After the sink and faucet are installed, it’s time to install the pop-up waste assembly and connect everything to the plumbing drain pipe system. Though there are plastic pop-up waste assemblies, the better ones are made of brass and come in a number of designs. They are usually included with the faucet, though often you have the option of substituting a different pop-up. A snake of plumber’s putty should be wrapped around the seat flange before setting it in place in the drain opening. Also, another snake of putty should be placed on top of the beveled gasket that makes contact with the underside of the sink before tightening everything. Pipe dope should be used on the female threads of the pop-up body where the tailpiece screws into it. After the pop-up body is in place, the arm and lift strap can be assembled.
The trap connects the l-1/4-in. tailpiece from the sink to the sanitary tee of the DWV system, which is typically 1 1/2 in. or 2 in. in diameter. Traps are made of either plastic or brass and consist of a bewildering array of parts to make this seemingly simple connection. I have a box full of slip nuts, increasing adapters, P-traps in various sizes, and union nuts, yet it always seems that I don’t have the specific part that I need whenever I have to hook up one of these Rube Goldberg-like contraptions.
Plastic traps depend on cemented joints and a union nut, which connect the P-trap to the trap arm. Avoid the thin-wall plastic traps and stick with Schedule 40 ABS or PVC pipe, which are more rigid and less likely to flex and fail. The trick in fitting plastic systems is getting the trap riser and trap arm lengths correct, so some dry assembly will be necessary to check alignment before cementing the parts together. While a l 1/2-in. trap meets code and doesn’t require a reducer, a 2-in. trap is less likely to clog up.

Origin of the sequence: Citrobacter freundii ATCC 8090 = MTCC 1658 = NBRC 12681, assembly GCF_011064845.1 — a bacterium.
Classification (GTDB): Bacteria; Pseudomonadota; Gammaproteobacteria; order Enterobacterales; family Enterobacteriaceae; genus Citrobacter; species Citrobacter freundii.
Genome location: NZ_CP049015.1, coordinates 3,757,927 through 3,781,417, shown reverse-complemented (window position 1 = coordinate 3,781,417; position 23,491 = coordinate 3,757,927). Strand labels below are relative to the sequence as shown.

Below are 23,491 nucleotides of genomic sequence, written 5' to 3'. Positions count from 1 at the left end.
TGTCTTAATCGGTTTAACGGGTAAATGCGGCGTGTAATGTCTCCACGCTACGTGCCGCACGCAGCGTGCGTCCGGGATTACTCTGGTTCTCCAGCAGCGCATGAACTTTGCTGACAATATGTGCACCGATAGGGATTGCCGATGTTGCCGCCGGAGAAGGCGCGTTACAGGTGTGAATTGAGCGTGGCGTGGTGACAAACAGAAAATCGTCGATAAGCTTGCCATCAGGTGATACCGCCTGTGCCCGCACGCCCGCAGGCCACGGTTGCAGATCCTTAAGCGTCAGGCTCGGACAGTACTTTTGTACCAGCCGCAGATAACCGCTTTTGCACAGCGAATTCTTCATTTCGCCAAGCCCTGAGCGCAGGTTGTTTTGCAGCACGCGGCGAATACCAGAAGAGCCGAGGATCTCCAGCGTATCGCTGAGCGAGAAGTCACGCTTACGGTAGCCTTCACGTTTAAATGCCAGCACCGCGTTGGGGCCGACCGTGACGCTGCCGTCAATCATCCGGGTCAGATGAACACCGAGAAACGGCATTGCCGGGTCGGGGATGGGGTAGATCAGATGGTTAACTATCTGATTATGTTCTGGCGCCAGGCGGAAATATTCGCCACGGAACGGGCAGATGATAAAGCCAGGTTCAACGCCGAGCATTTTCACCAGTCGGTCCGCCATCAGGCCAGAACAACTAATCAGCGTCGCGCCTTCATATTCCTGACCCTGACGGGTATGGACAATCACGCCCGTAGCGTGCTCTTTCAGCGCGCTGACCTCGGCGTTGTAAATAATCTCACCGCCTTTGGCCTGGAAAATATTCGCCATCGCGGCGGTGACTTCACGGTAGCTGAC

Tubular-brass traps look more elegant than plastic and should be used in exposed locations. Connections are made with slip nuts and slip-nut washers, and getting the trap arm and trap riser lengths right is also tricky. Often an extension is needed on the factory tailpiece to reach the P-trap. While an extension with a belled opening that slides up over the existing tailpiece is available, I think that threaded extensions between 6 in. and 12 in. long make a more secure connection. After all, they aren’t called “slip joints” for nothing.
Any faucet should be flushed out after it has been installed to rid the supply lines of sediment. Unscrew the aerator first, turn the water flow on, and let it run for a few minutes before adjusting temperature or volume. This helps particles to flush out before they have a chance to grind against valving surfaces.
Bathrooms can be quirky places and full of finicky details, so normal finishing sequences that work in other parts of the house might be turned topsy-turvy here. For example, I usually like to paint walls as late in the construction process as I can to keep them from being marred. In a bathroom, though, walls typically get painted before the toilet is installed in order to ensure that the area behind the tank gets painted. So the steps in finishing up a bathroom that are presented aren’t necessarily done in a particular order. That will be dictated by the requirements of the job and the availability of specialty contractors.